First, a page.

Scientific Opinion on the public health hazards to be covered by inspection of meat from sheep and goats


Panel on Biological Hazards
EFSA Journal
EFSA Journal 2013;11(6):3265 [186 pp.].
Panel Members
Olivier Andreoletti, Dorte Lau Baggesen, Declan Bolton, Patrick Butaye, Paul Cook, Robert Davies, Pablo S. Fernández Escámez, John Griffin, Tine Hald, Arie Havelaar, Kostas Koutsoumanis, Roland Lindqvist, James McLauchlin, Truls Nesbakken, Miguel Prieto Maradona, Antonia Ricci, Giuseppe Ru, Moez Sanaa, Marion Simmons, John Sofos and John Threlfall

The Panels wishes to thank the members of the Working Group on the public hazards to be covered by inspection of meat from sheep and goats, Geneviève Benard, John Griffin, Tine Hald, Rina Mazzette, Truls Nesbakken, Declan Murray and Miguel Prieto Maradona, the CONTAM Panel: Diane Benford, Sandra Ceccatelli, Bruce Cottrill, Michael DiNovi, Eugenia Dogliotti, Lutz Edler, Peter Farmer, Peter Fürst, Laurentius (Ron) Hoogenboom, Helle Katrine Knutsen, Anne-Katrine Lundebye Haldorsen, Manfred Metzler, Carlo Stefano Nebbia, Michael O’Keeffe, Ivonne Rietjens, Dieter Schrenk, Vittorio Silano, Hendrik van Loveren, Christiane Vleminckx and Pieter Wester, the members of the CONTAM Working Group on meat inspection and contaminants: Johanna Fink-Gremmels, Reinhard Fries, Peter Fürst, Steven McOrist, Carlo Nebbia and Michael O’Keeffe, the AHAW Panel: Edith Authie, Charlotte Berg, Anette Bøtner, Howard Browman, Ilaria Capua, Aline De Koeijer, Klaus Depner, Mariano Domingo, Sandra Edwards, Christine Fourichon, Frank Koenen, Simon More, Mohan Raj, Liisa Sihvonen, Hans Spoolder, Jan Arend Stegeman, Hans-Hermann Thulke, Ivar Vågsholm, Antonio Velarde, Preben Willeberg and Stéphan Zientara, the members of the AHAW Working Group on meat inspection and animal health and welfare: Donald Broom, Marcus Doherr, Mariano Domingo, Javier Dominguez, Frank Koenen, Simon More, Declan Murray, Pascal Oltenacu, Mohan Raj, Moez Sanaa, Mo Salman, Martin Wierup and Preben Willeberg, for the preparatory work on this scientific opinion, and ECDC (European Centre for Disease Prevention and Control) staff: Eva Warns-Petit and Vicente Lopez Chavarrias, and EFSA staff: Pablo Romero Barrios, Ernesto Liébana, Elena Mazzolini (BIOHAZ), Silvia Inés Nicolau-Solano, Valeriu Curtui, Gina Cioacata (CONTAM), Karen Mackay, Milen Georgiev, Ana Afonso (AHAW) for the support provided to this scientific opinion.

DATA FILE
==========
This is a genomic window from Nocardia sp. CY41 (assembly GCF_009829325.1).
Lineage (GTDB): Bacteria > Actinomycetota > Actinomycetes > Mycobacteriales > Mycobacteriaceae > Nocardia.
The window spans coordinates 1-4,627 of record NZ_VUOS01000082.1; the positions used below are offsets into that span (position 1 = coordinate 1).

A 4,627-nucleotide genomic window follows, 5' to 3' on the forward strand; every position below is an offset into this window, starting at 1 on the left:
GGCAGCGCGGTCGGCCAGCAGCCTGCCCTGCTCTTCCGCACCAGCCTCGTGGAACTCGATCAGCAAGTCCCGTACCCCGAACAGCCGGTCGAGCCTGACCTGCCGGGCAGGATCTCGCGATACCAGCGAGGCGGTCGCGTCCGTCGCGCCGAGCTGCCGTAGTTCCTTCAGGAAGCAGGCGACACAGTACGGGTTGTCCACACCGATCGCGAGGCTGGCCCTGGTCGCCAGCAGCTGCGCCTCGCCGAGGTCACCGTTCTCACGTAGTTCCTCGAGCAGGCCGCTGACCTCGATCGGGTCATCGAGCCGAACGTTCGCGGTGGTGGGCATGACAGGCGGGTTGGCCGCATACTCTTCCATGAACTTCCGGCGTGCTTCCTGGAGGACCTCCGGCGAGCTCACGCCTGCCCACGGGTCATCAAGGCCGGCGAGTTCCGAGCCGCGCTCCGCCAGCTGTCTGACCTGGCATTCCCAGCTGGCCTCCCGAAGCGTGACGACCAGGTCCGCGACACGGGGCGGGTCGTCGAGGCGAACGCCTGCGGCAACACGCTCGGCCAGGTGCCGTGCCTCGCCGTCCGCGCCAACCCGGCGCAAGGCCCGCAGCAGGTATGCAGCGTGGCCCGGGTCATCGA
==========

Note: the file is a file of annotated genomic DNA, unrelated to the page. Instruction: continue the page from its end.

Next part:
Opinion of the Scientific Committee/Scientific Panel
On request from
European Commission
Question Number
6 June 2013
Published in the EFSA Journal
27 June 2013
European Food Safety Authority (EFSA), Parma, Italy

A risk ranking process identified Toxoplasma gondii and pathogenic verocytotoxin-producing Escherichia coli (VTEC) as the most relevant biological hazards for meat inspection of sheep and goats. As these are not detected by traditional meat inspection, a meat safety assurance system using risk-based interventions was proposed. Further studies are required on T. gondii and pathogenic VTEC. If new information confirms these hazards as a high risk to public health from meat from sheep or goats, setting targets at carcass level should be considered. Other elements of the system are risk-categorisation of flocks/herds based on improved Food Chain Information (FCI), classification of abattoirs according to their capability to reduce faecal contamination, and use of improved process hygiene criteria. It is proposed to omit palpation and incision from post-mortem inspection in animals subjected to routine slaughter. For chemical hazards, dioxins and dioxin-like polychlorinated biphenyls were ranked as being of high potential concern. Monitoring programmes for chemical hazards should be more flexible and based on the risk of occurrence, taking into account FCI, which should be expanded to reflect the extensive production systems used, and the ranking of chemical substances, which should be regularly updated and include new hazards. Control programmes across the food chain, national residue control plans, feed control and monitoring of environmental contaminants should be better integrated. Meat inspection is a valuable tool for surveillance and monitoring of animal health and welfare conditions. Omission of palpation and incision would reduce detection effectiveness for tuberculosis and fasciolosis at animal level. Surveillance of tuberculosis at the slaughterhouse in small ruminants should be improved and encouraged, as this is in practice the only surveillance system available. Extended use of FCI could compensate for some, but not all, the information on animal health and welfare lost if only visual post-mortem inspection is applied.

meat inspection, sheep, goats, slaughterhouse, surveillance, contaminants, residues
Print on demand
Number of Pages